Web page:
WHereas, by an Act of Assembly, made at a Session of Assembly, begun at the Capital in Williamsburgh, the eleventh Day of November, in the fifth Year of his Majesty's Reign, entituled , An Act to encourage the apprehending and destroying of Pyrates: It is, amongst other Things enacted, that all and every Person, or Persons, who, from and after the fourteenth Day of November, in the Year of our Lord one thousand seven hundred and eighteen, and before the fourteenth Day of November, which shall be in the Year of our Lord one thousand seven hundred and nineteen, shall take any Pyrate, or Pyrates, on the Sea or Land, or in Case of Resistance, shall kill any such Pyrate, or Pyrates, between the Degrees of thirty four, and thirty nine, of Northern Latitude, and within one hundred Leagues of the Continent of Virginia, or within the Provinces of Virginia, or North Carolina, upon the Conviction, or making due Proof of the killing of all, and every such Pyrate, and Pyrates, before the Governor and Council, shall be entitled to have, and receive out of the publick Money, in the Hands of the Treasurer of this Colony, the several Rewards following; that is to say, for Edward Teach, commonly call'd Captain Teach, or Black-Beard, one hundred Pounds, for every other Commander of a Pyrate Ship, Sloop, or Vessel, forty Pounds; for every Lieutenant, Master, or Quarter-Master, Boatswain, or Carpenter, twenty Pounds; for every other inferior Officer, fifteen Pounds, and for every private Man taken on Board such Ship , Sloop, or Vessel, ten Pounds; and, that for every Pyrate, which shall be taken by any Ship, Sloop or Vessel, belonging to this Colony, or North-Carolina, within the Time aforesaid, in any Place whatsoever, the like Rewards shall be paid according to the Quality and Condition of such Pyrates. Wherefore, for the Encouragement of all such Persons as shall be willing to serve his Majesty, and their Country, in so just and honourable an Undertaking, as the suppressing a Sort of People, who may be truly called Enemies to Mankind: I have thought fit, with the Advice and Consent of his Majesty's Council, to issue this Proclamation, hereby declaring, the said Rewards shall be punctually and justly paid, in current Money of Virginia, according to the Directions of the said Act. And, I do order and appoint this Proclamation, to be published by the Sheriffs, at their respective County-Houses, and by all Ministers and Readers, in the several Churches and Chappels, throughout this Colony.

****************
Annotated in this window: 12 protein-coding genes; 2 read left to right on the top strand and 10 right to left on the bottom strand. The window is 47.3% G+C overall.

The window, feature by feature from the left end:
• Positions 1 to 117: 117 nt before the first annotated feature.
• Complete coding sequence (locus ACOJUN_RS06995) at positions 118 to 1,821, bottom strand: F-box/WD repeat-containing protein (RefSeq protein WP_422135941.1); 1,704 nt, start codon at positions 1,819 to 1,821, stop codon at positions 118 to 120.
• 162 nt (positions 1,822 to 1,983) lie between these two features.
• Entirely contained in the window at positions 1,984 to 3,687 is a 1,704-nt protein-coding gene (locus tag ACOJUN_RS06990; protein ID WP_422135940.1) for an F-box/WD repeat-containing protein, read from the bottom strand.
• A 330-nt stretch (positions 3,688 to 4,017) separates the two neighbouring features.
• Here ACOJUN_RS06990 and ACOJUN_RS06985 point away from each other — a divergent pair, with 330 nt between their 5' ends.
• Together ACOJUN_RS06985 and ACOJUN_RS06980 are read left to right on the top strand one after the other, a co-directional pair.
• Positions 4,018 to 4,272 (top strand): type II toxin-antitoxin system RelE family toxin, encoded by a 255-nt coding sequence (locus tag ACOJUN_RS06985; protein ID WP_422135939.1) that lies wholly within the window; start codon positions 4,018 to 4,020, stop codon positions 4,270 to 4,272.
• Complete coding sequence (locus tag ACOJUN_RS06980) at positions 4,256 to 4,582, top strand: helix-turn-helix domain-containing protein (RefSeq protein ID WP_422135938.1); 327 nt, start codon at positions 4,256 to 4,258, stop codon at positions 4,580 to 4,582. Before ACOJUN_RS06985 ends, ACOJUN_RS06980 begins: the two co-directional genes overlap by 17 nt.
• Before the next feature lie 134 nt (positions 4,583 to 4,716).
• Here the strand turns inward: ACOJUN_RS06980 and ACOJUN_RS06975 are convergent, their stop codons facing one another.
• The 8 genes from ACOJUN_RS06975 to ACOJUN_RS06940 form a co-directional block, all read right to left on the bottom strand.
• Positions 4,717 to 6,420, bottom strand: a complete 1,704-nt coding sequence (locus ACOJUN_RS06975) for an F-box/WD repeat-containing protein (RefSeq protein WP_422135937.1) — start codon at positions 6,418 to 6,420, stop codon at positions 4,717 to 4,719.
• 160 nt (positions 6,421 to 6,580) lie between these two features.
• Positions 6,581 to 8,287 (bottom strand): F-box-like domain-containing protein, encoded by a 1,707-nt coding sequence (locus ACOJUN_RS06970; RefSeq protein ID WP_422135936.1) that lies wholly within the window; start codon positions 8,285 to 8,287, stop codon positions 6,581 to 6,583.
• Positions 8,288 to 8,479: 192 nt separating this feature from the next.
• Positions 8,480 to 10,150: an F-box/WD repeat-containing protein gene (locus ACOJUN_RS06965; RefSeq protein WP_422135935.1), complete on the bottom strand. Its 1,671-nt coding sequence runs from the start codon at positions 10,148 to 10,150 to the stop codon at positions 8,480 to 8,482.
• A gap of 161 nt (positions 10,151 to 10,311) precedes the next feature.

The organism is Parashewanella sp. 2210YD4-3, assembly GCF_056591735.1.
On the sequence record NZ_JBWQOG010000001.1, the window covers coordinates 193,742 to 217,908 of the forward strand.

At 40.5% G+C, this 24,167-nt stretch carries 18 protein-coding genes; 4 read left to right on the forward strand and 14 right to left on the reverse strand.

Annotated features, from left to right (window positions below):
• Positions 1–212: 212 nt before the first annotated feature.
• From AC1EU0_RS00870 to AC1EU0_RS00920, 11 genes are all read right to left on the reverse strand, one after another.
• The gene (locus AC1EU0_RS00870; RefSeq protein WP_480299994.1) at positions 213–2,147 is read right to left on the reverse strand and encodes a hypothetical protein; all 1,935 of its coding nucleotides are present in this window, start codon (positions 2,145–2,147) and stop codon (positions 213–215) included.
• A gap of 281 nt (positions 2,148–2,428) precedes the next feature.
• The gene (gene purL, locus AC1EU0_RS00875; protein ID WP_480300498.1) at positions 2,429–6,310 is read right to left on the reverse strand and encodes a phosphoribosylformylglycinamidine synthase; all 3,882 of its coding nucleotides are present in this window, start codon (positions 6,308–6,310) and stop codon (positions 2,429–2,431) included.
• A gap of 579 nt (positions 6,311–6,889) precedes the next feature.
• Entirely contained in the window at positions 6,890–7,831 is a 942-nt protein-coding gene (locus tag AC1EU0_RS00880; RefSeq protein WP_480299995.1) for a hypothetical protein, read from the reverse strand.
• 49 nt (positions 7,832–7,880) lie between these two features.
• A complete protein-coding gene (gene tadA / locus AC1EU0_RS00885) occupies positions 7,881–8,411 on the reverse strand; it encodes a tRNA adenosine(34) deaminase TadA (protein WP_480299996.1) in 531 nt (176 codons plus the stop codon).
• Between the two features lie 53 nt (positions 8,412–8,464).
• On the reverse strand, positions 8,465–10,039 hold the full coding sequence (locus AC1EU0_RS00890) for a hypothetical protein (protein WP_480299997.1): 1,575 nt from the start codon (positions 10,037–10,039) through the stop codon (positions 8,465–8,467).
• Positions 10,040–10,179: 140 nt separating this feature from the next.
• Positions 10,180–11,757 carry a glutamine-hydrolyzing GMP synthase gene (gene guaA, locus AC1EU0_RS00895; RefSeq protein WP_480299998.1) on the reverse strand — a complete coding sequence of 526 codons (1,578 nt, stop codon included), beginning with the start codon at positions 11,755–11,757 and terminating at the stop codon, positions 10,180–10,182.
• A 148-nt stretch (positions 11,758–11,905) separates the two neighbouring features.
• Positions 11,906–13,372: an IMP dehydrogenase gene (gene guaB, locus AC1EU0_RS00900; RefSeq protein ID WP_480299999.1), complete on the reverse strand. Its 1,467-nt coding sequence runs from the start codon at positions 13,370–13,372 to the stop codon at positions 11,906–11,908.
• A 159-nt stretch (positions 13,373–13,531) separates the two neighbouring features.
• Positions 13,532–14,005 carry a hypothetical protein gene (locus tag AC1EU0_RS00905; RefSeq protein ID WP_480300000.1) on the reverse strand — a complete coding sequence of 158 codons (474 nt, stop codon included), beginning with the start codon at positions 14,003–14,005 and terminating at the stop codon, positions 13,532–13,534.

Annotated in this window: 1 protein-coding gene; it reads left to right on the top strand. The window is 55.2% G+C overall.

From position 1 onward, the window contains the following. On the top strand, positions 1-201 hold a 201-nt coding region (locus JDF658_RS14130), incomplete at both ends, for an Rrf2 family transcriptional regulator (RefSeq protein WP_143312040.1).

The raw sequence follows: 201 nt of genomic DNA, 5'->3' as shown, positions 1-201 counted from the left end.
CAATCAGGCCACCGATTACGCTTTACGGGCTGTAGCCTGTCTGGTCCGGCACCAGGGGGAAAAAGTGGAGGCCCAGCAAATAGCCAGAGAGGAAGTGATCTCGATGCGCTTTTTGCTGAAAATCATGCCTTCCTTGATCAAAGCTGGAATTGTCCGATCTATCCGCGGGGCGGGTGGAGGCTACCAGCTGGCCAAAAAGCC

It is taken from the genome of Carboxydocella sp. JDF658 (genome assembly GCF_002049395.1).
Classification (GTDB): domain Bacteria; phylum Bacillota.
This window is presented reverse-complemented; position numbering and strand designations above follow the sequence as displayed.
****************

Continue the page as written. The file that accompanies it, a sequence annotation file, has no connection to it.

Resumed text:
Given at our Council-Chamber at Williamsburgh, this 24th Day
of November, 1718, in the fifth Year of his Majesty's Reign.



Maynard's expeditionEdit

Maynard's sloops (named Jane and Ranger) sailed from Kecoughtan, along the James River, on 17 November. Maynard found the pirates anchored on the inner side of Ocracoke Island, on the evening of 21 November. He had ascertained their position from ships he had stopped along his journey, but unfamiliar with the local channels and shoals he decided to wait until the following morning to make his attack. He stopped all traffic from entering the inlet—preventing any warning of his presence—and posted a lookout on both sloops to ensure that Teach could not escape to sea. On the other side of the island, Teach was busy entertaining guests and had not set a lookout. With Israel Hands ashore in Bath with about 24 of the Adventure's sailors, he also had a much-reduced crew. On board his ship was thirteen white pirates and six black Africans.

The battleEdit

Ocracoke battle

The Adventure flees from the Jane and the Ranger.

"Damn you for villains, who are you? And from whence came you?"
"You may see by our colors, we are no pirates.
―Blackbeard and Robert Maynard[src]

At daybreak, preceded by a small boat taking soundings, Maynard's two sloops entered the channel. The small craft was quickly spotted by the Adventure and fired at as soon as it was within range of her guns. While the boat made a quick retreat to the Jane, Teach cut the Adventure's anchor cable. His crew hoisted the sails and the Adventure manoeuvred to point her starboard guns toward Maynard's sloops, which were slowly closing the gap. The Union Jack was unfurled on each ship. The Adventure then turned toward the beach of Ocracoke Island, heading for a narrow channel.